The spring and its water have been the subject of reports and commentary as to their curative benefits since Elizabethan times.
Numerous historical reports and articles describe the healing benefits and curative effects of the water for local people who drank from the spring.
The first reference found regarding the Salt Pit Farm Spring states:
The information on who conducted the survey is limited, but the name Gowan and the year 1689 are mentioned.
Below are extracts taken from publications written at the when the spring was first referenced and during it’s life when it was recognised for it’s alleged ‘healing waters’ – Click on the dates and titles below (in blue) to read more about the history of Angel Revive’s spring.
Around 1690, Charles Leigh, a physician, visited the spring at Salt Pit Farm and documented in his journal comparisons of the water to the then famous healing springs and baths in Harrogate. These springs had already been recognised by Harrogate’s physicians as having healing powers that could cure a variety of ailments with patients advised to drink or bathe in the water to relieve their maladies. Leigh further continued to suggest that the Mawdesley spring be transformed into a public area, where patrons could bathe in and drink the water. Having similar qualities, it would allow nearby patrons to have their illnesses and conditions cured locally.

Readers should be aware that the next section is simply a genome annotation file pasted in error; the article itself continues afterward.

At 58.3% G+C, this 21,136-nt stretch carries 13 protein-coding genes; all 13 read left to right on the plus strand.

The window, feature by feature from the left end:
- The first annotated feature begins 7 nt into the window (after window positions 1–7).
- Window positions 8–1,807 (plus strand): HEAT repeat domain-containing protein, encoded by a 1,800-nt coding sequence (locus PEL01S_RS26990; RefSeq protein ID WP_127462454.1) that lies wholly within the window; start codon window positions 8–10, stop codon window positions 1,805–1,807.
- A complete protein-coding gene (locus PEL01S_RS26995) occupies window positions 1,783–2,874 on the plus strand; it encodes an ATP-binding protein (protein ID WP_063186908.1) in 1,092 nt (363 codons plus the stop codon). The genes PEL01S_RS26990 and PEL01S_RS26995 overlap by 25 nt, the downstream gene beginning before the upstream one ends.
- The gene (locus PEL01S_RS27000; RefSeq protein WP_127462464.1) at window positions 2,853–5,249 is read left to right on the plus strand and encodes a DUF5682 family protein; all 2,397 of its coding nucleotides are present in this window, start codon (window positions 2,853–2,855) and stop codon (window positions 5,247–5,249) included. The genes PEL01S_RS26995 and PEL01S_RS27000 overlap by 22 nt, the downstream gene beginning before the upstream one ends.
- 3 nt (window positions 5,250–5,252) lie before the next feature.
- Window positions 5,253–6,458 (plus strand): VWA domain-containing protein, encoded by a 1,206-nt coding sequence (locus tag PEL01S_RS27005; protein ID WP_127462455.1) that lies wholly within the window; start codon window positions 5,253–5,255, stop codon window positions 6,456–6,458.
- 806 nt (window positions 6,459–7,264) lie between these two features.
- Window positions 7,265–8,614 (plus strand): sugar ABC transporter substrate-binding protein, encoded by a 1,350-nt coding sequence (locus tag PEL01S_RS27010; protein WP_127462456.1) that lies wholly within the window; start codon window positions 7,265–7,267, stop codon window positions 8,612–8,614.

Short would have visited the Mawdesley spring well around 1730. In his journal he records an unsuccessful attempt to obtain salt from the field around 1612, with the area then being forgotten about until 1660 when two gentlemen attempted to conduct boring operations, which were once again abandoned for an unknown reason. Short continues to comment on the high mineral content, especially sulphur, and the medicinal qualities of the water, and how it could benefit people who could both drink or bathe in it. Short also recognised the water had previously cured cutaneous disorders and ulcers.
The recognition of the curative powers of the spring, and interest from physicians, led to a visit from a Preston Chronicle reporter. At the time of the visit, Thomas Joseph Trafford Esq. owned the land the spring occupied, leasing Salt Pit House to a William Occleshaw, who tended his livestock on the field the spring occupied. During the visit, Occleshaw explained to the reporter ‘that pigeons yet resort to the fountains in summer; that flocks of linnets visit it, and carry away water in their bills for their young; and that cows, on being first put to pasture in the field, immediately made to the spring, and drink with great avidity’. He then assured the reporter that ‘the disease of murrain has never been to visit the cattle on that farm’.
Murrain (meaning death in those times), was an umbrella term for a multitude of now known illnesses including; rinderpest, erysipelas, foot-and-mouth, anthrax, and streptococcus infections, some of which could transfer to humans. These illnesses inevitably led to death.